Carolyn: "That was not such a great thing to do." Because I can do literally, nothing else, but take someone off folic acid and give them good forms of folate, food forms of folate, and other supplements if I need to and they will improve. If I did nothing else but took them off folic acid, they would improve. 
 
Andrew: It's very interesting what's coming out in various countries that have done the supplementation with regards to, you know, fertility, neural tube defect prevention, and I think one of the major ones was in South America, wasn't it? Where they saw that huge increase in colon cancer.  
 
Carolyn: Yes. And I think one of the things that we are seeing is that almost every study that is being cited with cancer or whatever it happens to be, whatever cancer, what are they assessing? 

Andrew: Yeah. 

Carolyn: Folic acid. 

Andrew: Yep. 

Carolyn: They're not looking at the active forms of folate at all. 

Andrew: No.

Carolyn: And one of my specialties is fertility, and I literally have hundreds of couples coming to me who have gone to every IVF center, every herbalist, everybody and exhausted their ability to fall pregnant. 

And if I do it really simply and say, "Right, folic acid comes out." Sometimes I say herbs come out, and I literally maximise their folate to go with their genetics, and I’ll look very closely at the genetics. Because, for me, there are genes that also affect folinic breakdown. So you don't necessarily want to use folinic. So I would say, "Right, we're going to go high-dose and we're going to go just methyl. Or we'll go combination of methyl and folinic."  
 
And you know what? There's only been two couples that I've not got pregnant. And that's because they had a lot of ancillary stuff going on like autoimmune disease and whatever. So it really does work if you do it properly with the folate, particularly in fertility. 
 
Andrew: I'm just checking myself with something I said. I said a huge increase in colon cancer and I don't think that's correct. It was statistically significant, not necessarily ‘massive.’ 

But anyway. You started up MTHFR Support Australia, and that sounds like a very niche thing to be dealing with. So why such a niche thing? Why such a targeted approach? 
 
Carolyn: Oh, look, my husband asked me the same thing and he actually thought I was pretty crazy doing it when I changed my company name. And I think I knew that this was patient-driven. Because when I said on my website, and that's the first thing I did, I changed it to MTHFR Support Australia, literally, within three months, my business had grown by 300%. I knew that what was being driven out of the U.S. will get here to the point where it opens up the world of methylation. It's not specifically saying we just deal with MTHFR. What it's saying is MTHFR is a small part of this massive thing we call methylation, but it's so integrally important in the way that our biochemistry works.  
 
So I use MTHFR because it's the way that people can relate to what I do, and the first thing they might say...and these people were coming to me via the website saying, "Do you know, I have researched my health conditions for 30, 40, 50 years," however long they've had it, "and nothing has made as much sense to me as this because nothing can be found wrong with me. They don't seem to think that I have any cancer or any problems to say why I'm, say...let's say chronically fatigued. But what you're saying here really resonates with me and I know I'm homozygous for the MTHFR gene. So I want to see whether or not it will make a difference."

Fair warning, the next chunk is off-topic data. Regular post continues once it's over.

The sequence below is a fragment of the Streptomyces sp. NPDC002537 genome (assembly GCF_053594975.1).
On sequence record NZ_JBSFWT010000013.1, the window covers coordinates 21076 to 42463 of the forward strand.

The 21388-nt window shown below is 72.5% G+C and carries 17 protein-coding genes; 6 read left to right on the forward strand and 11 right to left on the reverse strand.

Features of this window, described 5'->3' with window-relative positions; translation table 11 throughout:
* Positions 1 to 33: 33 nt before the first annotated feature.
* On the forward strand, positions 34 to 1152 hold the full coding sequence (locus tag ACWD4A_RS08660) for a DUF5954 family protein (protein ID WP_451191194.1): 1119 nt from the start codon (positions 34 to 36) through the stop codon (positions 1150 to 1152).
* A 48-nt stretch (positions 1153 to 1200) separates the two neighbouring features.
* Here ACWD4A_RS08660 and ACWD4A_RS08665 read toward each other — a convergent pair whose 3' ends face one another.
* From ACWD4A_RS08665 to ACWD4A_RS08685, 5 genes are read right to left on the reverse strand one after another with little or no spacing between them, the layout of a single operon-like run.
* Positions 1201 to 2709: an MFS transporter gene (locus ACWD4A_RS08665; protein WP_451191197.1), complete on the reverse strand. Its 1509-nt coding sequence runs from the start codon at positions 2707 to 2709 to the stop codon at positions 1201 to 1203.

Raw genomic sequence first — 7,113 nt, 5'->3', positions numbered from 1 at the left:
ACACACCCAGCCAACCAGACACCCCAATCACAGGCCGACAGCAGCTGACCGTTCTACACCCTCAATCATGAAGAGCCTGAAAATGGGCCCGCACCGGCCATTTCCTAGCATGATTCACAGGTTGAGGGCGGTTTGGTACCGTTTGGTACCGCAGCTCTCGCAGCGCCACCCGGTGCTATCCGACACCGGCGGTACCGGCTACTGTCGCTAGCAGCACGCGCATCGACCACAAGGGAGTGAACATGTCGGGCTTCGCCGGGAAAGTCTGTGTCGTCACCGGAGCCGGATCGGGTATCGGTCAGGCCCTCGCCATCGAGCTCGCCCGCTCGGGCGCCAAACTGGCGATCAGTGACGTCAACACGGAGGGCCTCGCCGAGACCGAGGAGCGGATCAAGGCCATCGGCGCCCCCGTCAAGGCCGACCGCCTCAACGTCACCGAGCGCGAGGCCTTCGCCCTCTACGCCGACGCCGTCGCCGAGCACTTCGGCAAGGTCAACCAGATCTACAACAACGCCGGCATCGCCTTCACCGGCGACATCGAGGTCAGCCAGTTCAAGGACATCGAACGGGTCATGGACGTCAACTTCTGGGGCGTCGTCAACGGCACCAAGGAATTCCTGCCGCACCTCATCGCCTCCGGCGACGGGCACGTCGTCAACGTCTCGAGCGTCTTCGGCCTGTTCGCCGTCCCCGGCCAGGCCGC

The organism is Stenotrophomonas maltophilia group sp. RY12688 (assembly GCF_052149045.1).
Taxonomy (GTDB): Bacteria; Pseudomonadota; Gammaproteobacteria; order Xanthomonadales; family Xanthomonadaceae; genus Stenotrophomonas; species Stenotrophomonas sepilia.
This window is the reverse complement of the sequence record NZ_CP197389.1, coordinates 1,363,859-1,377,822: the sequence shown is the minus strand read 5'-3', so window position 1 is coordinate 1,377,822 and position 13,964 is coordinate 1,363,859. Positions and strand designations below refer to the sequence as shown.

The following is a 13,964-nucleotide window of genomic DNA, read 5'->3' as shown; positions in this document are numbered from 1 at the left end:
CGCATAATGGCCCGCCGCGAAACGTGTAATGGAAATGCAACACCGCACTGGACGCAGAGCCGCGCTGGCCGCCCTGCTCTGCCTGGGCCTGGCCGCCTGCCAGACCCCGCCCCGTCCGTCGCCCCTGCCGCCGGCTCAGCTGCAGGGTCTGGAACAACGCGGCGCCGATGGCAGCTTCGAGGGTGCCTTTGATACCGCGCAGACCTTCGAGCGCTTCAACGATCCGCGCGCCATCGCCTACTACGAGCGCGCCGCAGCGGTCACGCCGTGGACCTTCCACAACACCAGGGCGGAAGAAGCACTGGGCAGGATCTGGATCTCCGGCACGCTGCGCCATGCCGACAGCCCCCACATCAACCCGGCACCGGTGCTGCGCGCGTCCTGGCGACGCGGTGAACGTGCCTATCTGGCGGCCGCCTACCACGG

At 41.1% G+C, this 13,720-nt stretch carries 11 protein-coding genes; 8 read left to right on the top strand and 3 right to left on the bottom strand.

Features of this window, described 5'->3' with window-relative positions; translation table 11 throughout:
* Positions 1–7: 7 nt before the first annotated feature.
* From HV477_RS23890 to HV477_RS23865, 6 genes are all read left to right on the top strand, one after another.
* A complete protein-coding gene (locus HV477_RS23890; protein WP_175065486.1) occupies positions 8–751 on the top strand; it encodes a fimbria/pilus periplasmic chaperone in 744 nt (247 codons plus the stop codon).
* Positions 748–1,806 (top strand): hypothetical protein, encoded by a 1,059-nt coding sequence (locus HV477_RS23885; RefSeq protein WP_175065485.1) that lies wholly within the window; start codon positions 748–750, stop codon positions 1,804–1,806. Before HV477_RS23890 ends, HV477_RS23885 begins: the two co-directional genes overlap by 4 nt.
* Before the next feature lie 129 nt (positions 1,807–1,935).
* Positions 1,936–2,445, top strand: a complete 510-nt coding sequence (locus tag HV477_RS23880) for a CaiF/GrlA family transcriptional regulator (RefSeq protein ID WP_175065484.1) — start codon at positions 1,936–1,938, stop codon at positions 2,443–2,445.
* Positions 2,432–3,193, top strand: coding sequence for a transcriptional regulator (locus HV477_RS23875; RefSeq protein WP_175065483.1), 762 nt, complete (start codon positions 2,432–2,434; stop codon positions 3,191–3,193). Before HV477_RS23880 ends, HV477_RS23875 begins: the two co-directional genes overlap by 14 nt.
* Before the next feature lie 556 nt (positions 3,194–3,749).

Andrew: Why do you consider methylation and genomics so important in clinical practice, though? Like I guess my concern would be relying on the genomics only. Is that what you do or do you...? 
 
Carolyn: Oh, I don't. 
 
Andrew: Right.  
 
Carolyn: No, not at all. So I think what's incredibly important for practitioners to understand is that your genetics confer your susceptibility. So let me give you an example. If you have the PON1 gene that's homozygous, we know your ability to break down pesticides is obviously compromised. That enzyme is going to work much slower. But if you come into contact environmentally, a part of your job description is a groundskeeper on a golf course and you're coming into contact with pesticides and Roundup and everything else every day, that's a major problem because you're not going to clear it.  
 
The same if you have estrogen metabolism genes that are homozygous for say, the CYP1B1 or the COMT. Essentially, your ability to break down estrogens is a problem. Now, when we consider environmentally how many xenoestrogens are in our environment: plastic water bottles, in food that we buy out of, you know, plastic containers, heating things in microwaves, that's a huge susceptibility. And so we can then say to our patients, "Right, your susceptibility is here. So environmentally, you have to be more careful than anybody else. And by the way, I'm going to give you a hand to clear these estrogens because I know that's your susceptibility." 

Andrew: So do you…
 
Carolyn: So I look at a combination of genes, bloods, environment, what they do, where they live, what they eat, what they drink. Everything. And that's where you get that big picture. That's where you get the breakthrough that sometimes you've never had. Because I really believe that if you can plug up that susceptibility, it's like a pothole. The best analogy I can make it is like a pothole in your lane in the freeway. If there's multiple potholes and you're driving your car over it, it doesn't matter how many times you change the wheels or fix the engine or whatever it happens to be, you're going to get injured. The car is just going to fall apart. But if I plug up those potholes, it doesn't really matter how old the car is. It'll toot along quite well. So that's how I think of it.